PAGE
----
Mythical characters from folklore and fairy tales saw a revival unprecedented in 19th-century England. Fairies, and their realms, for many authors served as prominent means to comment on contemporary society and fairy tales were used as parables. Taking into consideration the many modern inventions such as steam engines, machines and electricity that transformed everyday life, new methods of educating the young readers of Victorian England were introduced simultaneously.
A bizarre fusion of children’s books spread, that mixed up both fictional fairy lands and recently discovered technology. The former image of the fairy as a malevolent being changed in the 19th century into a faithful companion to all mankind, particularly children. (Many Walt Disney characters are based on fairy characters from that period; to use but one example, Tinkerbell has an ancestor called Puck, known as a sprite in English mythology.)
This tendency may already have been a contemporary form of protest directed at new technology and the “exactness” of things, the measurability of everything and the scientific, but dry and lifeless approach to explicate and experience the world.
The fascination with all sorts of supernatural beings, spiritualism, seances and a covert super world was typical of Victorian England. There were even (failed) attempts to explain fairies and their micro worlds scientifically, as last representatives of an extinct race or of fairy realms out in the woods where there were supposed to be miniature cities and kingdoms inhabited by fairies, sprites and their allies. And the first English edition of the Brothers Grimm’s German Popular Stories (1823) may have promoted the fresh interest and longing for an alternative world as a link to a world that was about to vanish with each step. Modern science closed door after door to a romantic composition of life. So in the mid-19th century the fairy tale in many variations became the staple of children’s books publishing. While the countless new tales now combined folklore and fairy tales with educational and moral lessons and a most interesting hybrid was created; one that connected the fairy tale with its (as some said) antagonist, namely the sciences, argues Melanie Keene.
“The fairy tales of science had an important role to play in conceiving of new scientific disciplines; in celebrating new discoveries; in criticizing lofty ambitions; in inculcating habits of mind and body; in inspiring wonder; in positing future directions; and in consideration of what the sciences were, and should be. … They demonstrate how, for many, the sciences came to replace the lore of old as the most significant source of marvel and wonder, and of fairy tales themselves.”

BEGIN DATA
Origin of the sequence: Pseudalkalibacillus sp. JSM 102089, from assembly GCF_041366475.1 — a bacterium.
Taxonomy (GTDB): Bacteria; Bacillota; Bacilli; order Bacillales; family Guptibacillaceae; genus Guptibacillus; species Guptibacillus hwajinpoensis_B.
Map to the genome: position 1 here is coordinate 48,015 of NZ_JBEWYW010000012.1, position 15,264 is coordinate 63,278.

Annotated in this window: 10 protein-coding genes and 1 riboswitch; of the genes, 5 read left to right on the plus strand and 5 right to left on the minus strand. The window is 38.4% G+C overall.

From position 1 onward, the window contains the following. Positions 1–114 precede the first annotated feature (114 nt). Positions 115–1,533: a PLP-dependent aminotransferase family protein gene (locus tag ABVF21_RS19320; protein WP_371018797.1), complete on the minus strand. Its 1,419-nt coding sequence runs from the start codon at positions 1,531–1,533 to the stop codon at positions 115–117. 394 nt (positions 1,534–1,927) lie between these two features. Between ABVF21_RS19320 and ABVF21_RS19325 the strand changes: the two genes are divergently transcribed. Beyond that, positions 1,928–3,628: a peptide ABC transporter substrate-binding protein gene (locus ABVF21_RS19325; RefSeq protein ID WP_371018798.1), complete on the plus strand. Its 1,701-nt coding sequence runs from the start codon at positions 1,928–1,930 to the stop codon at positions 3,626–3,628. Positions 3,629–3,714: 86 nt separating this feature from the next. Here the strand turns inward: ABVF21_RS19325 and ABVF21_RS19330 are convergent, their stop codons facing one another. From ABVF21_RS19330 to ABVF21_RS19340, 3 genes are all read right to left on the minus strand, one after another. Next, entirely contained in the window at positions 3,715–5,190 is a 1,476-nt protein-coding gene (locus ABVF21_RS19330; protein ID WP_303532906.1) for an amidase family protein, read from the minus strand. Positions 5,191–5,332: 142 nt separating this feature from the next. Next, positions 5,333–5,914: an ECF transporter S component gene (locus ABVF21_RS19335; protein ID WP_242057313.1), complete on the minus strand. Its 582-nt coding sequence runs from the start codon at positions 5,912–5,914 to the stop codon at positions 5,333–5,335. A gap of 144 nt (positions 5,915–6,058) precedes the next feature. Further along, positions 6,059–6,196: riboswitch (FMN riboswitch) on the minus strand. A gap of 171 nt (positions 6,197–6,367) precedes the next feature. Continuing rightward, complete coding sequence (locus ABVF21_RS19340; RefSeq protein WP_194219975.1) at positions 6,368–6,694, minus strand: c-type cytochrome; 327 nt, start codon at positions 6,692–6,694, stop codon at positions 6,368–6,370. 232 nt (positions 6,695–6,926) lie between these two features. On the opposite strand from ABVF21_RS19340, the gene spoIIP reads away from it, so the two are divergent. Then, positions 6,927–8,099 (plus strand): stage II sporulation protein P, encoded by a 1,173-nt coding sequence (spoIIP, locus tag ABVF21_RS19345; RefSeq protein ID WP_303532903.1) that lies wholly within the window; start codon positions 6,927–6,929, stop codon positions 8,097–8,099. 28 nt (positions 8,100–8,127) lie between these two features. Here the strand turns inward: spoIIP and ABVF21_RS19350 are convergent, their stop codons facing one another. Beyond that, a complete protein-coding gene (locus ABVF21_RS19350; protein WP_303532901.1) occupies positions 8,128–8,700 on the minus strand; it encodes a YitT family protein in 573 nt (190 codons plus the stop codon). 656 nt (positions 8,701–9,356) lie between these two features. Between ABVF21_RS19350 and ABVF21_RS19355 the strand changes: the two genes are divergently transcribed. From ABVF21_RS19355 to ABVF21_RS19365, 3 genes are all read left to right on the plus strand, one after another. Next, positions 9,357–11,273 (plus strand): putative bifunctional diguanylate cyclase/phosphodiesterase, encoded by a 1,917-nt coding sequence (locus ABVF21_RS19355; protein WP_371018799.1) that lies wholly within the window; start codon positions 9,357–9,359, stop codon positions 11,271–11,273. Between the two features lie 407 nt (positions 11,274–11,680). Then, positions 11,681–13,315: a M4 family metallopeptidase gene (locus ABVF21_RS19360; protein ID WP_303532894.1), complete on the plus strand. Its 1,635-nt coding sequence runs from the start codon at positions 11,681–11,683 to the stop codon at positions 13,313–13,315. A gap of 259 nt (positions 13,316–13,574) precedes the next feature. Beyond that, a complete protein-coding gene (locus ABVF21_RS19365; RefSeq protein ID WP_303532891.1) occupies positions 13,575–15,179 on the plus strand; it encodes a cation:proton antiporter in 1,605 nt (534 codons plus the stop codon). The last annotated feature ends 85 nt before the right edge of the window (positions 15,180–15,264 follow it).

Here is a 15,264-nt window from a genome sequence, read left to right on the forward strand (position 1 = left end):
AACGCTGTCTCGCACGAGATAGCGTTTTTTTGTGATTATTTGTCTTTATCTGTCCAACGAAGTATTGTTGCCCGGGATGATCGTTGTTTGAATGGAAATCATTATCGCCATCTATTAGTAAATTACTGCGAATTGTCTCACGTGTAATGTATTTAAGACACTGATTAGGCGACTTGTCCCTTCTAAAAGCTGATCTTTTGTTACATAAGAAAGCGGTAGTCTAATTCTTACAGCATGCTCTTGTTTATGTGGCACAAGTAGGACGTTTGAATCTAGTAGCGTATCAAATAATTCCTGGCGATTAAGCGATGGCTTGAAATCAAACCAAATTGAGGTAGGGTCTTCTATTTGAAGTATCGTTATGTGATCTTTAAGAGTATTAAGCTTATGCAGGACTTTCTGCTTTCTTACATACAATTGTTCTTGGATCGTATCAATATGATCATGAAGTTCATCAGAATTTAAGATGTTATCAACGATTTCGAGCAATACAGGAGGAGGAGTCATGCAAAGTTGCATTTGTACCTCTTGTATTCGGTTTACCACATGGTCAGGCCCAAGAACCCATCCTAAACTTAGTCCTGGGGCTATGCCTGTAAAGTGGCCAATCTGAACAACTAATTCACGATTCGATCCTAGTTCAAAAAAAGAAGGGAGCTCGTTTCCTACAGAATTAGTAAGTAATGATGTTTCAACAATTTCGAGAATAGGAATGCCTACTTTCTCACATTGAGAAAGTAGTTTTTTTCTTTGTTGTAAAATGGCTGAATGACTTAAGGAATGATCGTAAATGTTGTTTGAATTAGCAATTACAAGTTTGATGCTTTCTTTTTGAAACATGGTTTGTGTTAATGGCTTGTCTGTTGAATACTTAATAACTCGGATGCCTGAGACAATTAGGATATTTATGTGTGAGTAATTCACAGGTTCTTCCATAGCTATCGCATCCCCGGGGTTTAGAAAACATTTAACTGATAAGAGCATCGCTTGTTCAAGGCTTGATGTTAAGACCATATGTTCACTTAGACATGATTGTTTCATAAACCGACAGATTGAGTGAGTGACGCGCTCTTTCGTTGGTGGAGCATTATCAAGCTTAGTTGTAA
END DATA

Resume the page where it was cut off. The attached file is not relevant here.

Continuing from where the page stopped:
What further promoted the interest in fairy tales were the excavations of dinosaur bones and new discoveries particularity from the field of geology in the 1830s and 1840s. So the newly revealed proof of “real” dragons and monsters emphasized the potential of the new sciences, and the history of the earth and biology became a popular topic of many children’s books.
The fairies and dragons were not altogether sacrificed for the sake of a more scientific approach to the past, but the whole genre of myths and fairy tales received rather an “update” with scientific findings. While, simultaneously, the latest conclusions science provided with the aid of machines and microscopes, rendered the recent data even closer to the fairy tales, for the issues were either too small or too big to be recognized by the eye. And the authors of children’s books employing this recent combination argued that their novel approach to science was superior to the old fairy tales because of the stories’ truthfulness.
Melanie Keene has specified a significant niche of didactic Victorian writing that certainly had an influence on modern literature, even though the topic itself has received much attention by scholars before. Simultaneously, her book illustrates the important educational debates that took place in the mid-nineteenth-century England around what kind of information, knowledge and manners were considered crucial for the young reader and “how” it should be taught to children.
Review by Dr. A. Ebert © 2016
Melanie Keene. Science in Wonderland: The Scientific Fairy Tales of Victorian Britain. Oxford University Press, 2015, 232p.